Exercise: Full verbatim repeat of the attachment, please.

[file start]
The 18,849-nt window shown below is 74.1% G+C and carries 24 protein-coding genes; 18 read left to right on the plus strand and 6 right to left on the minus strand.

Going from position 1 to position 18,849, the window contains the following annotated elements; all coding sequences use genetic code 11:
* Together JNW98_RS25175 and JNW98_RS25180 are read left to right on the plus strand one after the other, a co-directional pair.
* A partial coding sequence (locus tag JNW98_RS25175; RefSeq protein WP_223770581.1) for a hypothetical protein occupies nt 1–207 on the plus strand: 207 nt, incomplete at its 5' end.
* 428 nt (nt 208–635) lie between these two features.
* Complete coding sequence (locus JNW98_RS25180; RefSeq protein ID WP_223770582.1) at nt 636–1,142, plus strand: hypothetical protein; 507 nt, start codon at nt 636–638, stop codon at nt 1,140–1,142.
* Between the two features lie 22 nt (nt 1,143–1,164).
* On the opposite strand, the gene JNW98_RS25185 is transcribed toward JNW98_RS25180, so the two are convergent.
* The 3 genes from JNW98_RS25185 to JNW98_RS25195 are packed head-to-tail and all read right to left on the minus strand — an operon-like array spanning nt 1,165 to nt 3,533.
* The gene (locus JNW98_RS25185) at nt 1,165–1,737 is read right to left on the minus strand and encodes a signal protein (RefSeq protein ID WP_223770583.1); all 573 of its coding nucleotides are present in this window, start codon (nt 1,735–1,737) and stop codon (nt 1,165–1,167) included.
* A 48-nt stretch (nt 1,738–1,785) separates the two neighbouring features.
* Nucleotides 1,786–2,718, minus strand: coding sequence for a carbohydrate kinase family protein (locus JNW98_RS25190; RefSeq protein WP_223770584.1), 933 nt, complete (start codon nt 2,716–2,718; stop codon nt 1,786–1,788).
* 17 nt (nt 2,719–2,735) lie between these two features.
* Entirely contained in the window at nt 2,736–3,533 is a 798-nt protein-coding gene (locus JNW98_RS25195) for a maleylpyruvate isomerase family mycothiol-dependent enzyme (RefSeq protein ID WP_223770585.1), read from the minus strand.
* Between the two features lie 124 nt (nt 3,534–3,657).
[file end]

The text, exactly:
The 18,849-nt window shown below is 74.1% G+C and carries 24 protein-coding genes; 18 read left to right on the plus strand and 6 right to left on the minus strand.

Going from position 1 to position 18,849, the window contains the following annotated elements; all coding sequences use genetic code 11:
* Together JNW98_RS25175 and JNW98_RS25180 are read left to right on the plus strand one after the other, a co-directional pair.
* A partial coding sequence (locus tag JNW98_RS25175; RefSeq protein WP_223770581.1) for a hypothetical protein occupies nt 1–207 on the plus strand: 207 nt, incomplete at its 5' end.
* 428 nt (nt 208–635) lie between these two features.
* Complete coding sequence (locus JNW98_RS25180; RefSeq protein ID WP_223770582.1) at nt 636–1,142, plus strand: hypothetical protein; 507 nt, start codon at nt 636–638, stop codon at nt 1,140–1,142.
* Between the two features lie 22 nt (nt 1,143–1,164).
* On the opposite strand, the gene JNW98_RS25185 is transcribed toward JNW98_RS25180, so the two are convergent.
* The 3 genes from JNW98_RS25185 to JNW98_RS25195 are packed head-to-tail and all read right to left on the minus strand — an operon-like array spanning nt 1,165 to nt 3,533.
* The gene (locus JNW98_RS25185) at nt 1,165–1,737 is read right to left on the minus strand and encodes a signal protein (RefSeq protein ID WP_223770583.1); all 573 of its coding nucleotides are present in this window, start codon (nt 1,735–1,737) and stop codon (nt 1,165–1,167) included.
* A 48-nt stretch (nt 1,738–1,785) separates the two neighbouring features.
* Nucleotides 1,786–2,718, minus strand: coding sequence for a carbohydrate kinase family protein (locus JNW98_RS25190; RefSeq protein WP_223770584.1), 933 nt, complete (start codon nt 2,716–2,718; stop codon nt 1,786–1,788).
* 17 nt (nt 2,719–2,735) lie between these two features.
* Entirely contained in the window at nt 2,736–3,533 is a 798-nt protein-coding gene (locus JNW98_RS25195) for a maleylpyruvate isomerase family mycothiol-dependent enzyme (RefSeq protein ID WP_223770585.1), read from the minus strand.
* Between the two features lie 124 nt (nt 3,534–3,657).